Important information

Please be aware that there will be a temporary disruption in our web services. This is due to necessary maintenance work that will be taking place from Friday 1st December until 12:00 on Saturday 2nd December. 

Thank you for your patience and we apologise for any inconvenience caused.

The right trust to use for retirement

A trust for retirement – discounted gift trusts

With the IHT efficiencies of pensions improving following the pension freedoms, many people may benefit from preserving their pension fund and use their other assets and investments to help fund their retirement. Whilst the state pension can provide an income, for many it will not be enough to maintain their standard of living after retirement and they will need to supplement this.

Many clients will have accumulated wealth by the time they approach retirement. This wealth could be in property, such as their main residence, in pensions whether defined benefit or defined contribution, or in an investment portfolio made up of ISAs and other collectives. These may not be IHT-efficient and, whilst business relief portfolios can help mitigate IHT, it is not always desirable to take a portfolio built up over a lifetime and increase the risk profile, particularly when clients are in the wealth preservation or decumulation stage of life. For many this is when they should be consolidating risk.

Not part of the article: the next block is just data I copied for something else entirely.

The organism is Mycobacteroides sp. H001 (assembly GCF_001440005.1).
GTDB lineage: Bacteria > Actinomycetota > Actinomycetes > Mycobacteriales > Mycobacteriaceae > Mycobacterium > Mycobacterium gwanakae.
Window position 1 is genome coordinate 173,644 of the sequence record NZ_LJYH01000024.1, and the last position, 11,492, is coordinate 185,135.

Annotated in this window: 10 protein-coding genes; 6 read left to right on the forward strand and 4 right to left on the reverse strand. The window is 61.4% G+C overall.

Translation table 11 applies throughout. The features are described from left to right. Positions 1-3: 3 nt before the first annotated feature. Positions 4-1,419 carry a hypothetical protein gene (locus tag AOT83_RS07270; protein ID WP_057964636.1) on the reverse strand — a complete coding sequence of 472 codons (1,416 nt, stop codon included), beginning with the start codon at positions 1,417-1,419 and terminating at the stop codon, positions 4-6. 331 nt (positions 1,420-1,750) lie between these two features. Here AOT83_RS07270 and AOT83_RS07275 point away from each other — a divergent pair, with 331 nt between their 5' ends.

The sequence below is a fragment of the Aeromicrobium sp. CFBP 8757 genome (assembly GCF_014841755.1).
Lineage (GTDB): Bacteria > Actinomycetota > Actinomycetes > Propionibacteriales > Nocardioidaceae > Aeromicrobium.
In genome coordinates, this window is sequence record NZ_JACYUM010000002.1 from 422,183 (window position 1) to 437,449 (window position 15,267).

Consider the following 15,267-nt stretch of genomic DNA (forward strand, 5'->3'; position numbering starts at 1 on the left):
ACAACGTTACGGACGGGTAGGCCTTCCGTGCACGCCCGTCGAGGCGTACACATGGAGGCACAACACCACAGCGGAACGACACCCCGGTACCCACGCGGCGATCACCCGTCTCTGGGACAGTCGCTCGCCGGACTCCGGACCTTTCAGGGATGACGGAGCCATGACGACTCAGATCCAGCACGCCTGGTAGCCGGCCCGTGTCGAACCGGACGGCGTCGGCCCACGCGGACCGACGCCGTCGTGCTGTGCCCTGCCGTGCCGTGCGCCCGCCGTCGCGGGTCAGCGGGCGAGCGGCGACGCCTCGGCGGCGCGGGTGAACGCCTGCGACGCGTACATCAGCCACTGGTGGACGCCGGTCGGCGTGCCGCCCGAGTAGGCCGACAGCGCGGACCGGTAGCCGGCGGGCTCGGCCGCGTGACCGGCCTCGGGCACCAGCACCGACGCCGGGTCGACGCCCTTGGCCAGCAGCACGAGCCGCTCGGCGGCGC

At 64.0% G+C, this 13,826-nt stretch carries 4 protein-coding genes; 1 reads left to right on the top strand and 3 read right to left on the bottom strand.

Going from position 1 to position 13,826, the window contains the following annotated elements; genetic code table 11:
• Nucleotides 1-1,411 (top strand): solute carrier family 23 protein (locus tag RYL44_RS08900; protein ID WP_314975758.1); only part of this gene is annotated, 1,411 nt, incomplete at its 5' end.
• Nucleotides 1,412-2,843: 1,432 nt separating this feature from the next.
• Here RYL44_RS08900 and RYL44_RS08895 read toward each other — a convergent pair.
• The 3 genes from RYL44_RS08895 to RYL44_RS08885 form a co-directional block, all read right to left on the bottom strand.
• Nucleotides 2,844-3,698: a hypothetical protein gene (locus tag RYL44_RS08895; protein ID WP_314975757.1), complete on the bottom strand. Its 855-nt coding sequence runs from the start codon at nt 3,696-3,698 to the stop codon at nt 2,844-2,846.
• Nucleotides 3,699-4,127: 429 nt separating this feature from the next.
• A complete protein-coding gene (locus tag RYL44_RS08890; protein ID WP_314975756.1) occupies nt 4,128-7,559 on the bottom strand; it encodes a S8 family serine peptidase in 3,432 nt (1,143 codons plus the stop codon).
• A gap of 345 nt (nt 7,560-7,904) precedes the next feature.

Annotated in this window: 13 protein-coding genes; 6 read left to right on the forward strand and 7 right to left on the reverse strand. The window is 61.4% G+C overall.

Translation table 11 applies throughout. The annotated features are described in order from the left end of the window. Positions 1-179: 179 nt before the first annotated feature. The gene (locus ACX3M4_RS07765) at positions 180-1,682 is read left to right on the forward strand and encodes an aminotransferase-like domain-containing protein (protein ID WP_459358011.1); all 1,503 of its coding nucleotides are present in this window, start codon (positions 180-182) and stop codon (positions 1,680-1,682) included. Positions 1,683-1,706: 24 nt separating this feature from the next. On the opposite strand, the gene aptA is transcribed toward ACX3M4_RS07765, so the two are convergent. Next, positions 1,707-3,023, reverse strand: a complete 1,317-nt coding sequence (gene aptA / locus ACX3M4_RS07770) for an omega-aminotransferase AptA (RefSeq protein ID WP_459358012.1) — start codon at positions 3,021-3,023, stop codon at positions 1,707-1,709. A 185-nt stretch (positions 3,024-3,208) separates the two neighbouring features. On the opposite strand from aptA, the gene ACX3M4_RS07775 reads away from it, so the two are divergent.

A discounted gift trust allows an individual, married couple or civil partners to invest a lump sum whilst retaining the right to fixed regular payments, designed to continue for their lifetime. They can provide valuable income tax and inheritance tax benefits, whilst allowing the trustees to invest the money in a variety of different ways.